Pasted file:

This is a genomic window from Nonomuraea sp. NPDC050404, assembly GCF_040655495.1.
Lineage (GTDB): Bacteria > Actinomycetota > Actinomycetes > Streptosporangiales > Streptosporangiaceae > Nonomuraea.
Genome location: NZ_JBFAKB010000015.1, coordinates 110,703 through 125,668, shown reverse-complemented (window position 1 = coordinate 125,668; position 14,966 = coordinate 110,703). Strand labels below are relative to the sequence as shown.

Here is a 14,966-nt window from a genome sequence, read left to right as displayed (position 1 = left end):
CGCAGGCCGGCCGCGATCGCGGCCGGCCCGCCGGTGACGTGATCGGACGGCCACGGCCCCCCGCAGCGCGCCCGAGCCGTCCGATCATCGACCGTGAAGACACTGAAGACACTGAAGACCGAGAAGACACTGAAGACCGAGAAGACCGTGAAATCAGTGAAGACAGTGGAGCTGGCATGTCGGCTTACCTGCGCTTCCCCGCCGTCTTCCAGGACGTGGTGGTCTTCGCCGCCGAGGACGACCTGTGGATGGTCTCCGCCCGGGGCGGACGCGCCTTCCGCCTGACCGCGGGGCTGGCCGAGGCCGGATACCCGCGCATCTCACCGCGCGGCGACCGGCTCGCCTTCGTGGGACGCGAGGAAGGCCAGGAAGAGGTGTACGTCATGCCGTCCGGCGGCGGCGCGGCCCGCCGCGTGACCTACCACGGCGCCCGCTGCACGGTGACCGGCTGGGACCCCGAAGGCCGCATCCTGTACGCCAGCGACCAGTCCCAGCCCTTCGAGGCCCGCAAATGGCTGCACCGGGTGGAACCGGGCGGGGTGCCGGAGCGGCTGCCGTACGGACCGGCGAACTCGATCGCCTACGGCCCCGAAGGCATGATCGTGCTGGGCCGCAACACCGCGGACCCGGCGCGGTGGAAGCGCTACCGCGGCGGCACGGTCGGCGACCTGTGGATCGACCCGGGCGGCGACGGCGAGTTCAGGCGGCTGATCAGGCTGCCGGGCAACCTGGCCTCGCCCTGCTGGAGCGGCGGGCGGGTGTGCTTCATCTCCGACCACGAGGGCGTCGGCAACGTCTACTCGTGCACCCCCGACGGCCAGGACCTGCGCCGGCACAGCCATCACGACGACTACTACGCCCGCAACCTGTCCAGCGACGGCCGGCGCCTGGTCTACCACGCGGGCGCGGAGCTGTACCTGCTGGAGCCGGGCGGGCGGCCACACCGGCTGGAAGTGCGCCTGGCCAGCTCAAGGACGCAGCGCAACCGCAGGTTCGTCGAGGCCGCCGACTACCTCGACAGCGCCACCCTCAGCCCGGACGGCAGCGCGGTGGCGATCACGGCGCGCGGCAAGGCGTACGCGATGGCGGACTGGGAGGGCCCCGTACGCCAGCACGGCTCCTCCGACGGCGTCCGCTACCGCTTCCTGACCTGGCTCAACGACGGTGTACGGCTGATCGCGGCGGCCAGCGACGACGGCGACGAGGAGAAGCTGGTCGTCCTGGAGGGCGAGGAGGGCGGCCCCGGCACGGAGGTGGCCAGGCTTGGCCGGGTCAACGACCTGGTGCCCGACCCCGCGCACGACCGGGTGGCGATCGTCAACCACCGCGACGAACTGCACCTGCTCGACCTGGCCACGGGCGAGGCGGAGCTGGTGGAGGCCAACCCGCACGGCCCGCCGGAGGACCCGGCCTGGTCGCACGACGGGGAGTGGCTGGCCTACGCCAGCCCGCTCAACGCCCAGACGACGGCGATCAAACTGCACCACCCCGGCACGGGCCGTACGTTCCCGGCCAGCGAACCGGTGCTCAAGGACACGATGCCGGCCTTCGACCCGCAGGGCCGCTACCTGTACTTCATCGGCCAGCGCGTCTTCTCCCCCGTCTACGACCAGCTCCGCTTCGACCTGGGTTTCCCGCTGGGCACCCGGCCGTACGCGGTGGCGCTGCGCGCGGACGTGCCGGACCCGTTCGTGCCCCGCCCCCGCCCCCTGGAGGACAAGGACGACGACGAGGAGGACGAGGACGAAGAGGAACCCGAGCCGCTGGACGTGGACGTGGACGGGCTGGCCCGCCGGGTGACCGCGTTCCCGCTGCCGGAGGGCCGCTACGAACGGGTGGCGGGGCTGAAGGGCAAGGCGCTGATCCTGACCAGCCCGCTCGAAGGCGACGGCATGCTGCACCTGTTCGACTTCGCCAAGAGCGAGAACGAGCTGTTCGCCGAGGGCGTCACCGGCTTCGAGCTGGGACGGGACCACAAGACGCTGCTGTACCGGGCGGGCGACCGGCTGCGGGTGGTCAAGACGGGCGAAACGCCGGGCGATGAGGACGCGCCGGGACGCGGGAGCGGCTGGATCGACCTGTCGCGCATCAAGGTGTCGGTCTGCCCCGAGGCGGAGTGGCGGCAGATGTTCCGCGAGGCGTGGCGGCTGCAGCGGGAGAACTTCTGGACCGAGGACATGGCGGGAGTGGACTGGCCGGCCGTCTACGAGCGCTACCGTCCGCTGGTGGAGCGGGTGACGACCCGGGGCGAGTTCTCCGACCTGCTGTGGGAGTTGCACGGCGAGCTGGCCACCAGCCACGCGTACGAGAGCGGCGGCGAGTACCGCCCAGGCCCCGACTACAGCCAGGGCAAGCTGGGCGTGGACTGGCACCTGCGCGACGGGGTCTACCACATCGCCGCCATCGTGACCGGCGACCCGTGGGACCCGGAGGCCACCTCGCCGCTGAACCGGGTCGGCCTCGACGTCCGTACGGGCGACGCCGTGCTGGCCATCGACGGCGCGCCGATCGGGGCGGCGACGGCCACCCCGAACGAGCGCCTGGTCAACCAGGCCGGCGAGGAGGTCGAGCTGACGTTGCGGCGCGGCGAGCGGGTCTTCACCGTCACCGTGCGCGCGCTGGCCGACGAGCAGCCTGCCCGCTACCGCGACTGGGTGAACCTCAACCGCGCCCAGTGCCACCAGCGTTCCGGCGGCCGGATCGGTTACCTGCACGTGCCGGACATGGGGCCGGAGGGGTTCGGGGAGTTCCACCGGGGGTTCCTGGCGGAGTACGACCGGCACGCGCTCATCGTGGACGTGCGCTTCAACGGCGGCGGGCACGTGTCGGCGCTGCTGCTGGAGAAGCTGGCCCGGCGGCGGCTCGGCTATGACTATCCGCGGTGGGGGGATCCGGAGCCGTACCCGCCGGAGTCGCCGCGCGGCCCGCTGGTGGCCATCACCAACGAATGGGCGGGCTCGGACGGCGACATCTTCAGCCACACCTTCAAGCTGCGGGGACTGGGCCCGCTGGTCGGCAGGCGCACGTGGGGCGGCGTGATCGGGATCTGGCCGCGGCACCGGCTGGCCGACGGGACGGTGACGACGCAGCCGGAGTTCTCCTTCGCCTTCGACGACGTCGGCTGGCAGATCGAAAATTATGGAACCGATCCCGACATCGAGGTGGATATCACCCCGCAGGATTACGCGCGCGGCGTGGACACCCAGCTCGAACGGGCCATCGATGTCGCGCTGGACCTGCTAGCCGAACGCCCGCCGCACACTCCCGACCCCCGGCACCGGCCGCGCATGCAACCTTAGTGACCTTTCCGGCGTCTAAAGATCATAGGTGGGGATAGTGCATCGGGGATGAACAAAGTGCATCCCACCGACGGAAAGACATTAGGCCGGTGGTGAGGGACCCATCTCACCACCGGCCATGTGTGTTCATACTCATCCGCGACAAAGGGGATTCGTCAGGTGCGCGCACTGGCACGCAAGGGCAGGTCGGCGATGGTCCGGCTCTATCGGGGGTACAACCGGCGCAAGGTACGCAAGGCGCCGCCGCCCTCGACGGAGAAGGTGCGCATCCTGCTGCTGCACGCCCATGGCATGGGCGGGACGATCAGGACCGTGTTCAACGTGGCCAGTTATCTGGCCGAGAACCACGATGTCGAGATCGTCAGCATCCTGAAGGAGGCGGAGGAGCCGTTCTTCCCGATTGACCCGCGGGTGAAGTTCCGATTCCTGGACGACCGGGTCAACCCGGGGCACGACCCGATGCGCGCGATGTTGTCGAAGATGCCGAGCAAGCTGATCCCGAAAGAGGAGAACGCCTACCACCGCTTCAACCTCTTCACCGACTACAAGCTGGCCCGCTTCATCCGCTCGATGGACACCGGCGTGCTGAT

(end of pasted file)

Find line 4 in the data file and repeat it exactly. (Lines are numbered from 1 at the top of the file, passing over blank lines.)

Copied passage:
Here is a 14,966-nt window from a genome sequence, read left to right as displayed (position 1 = left end):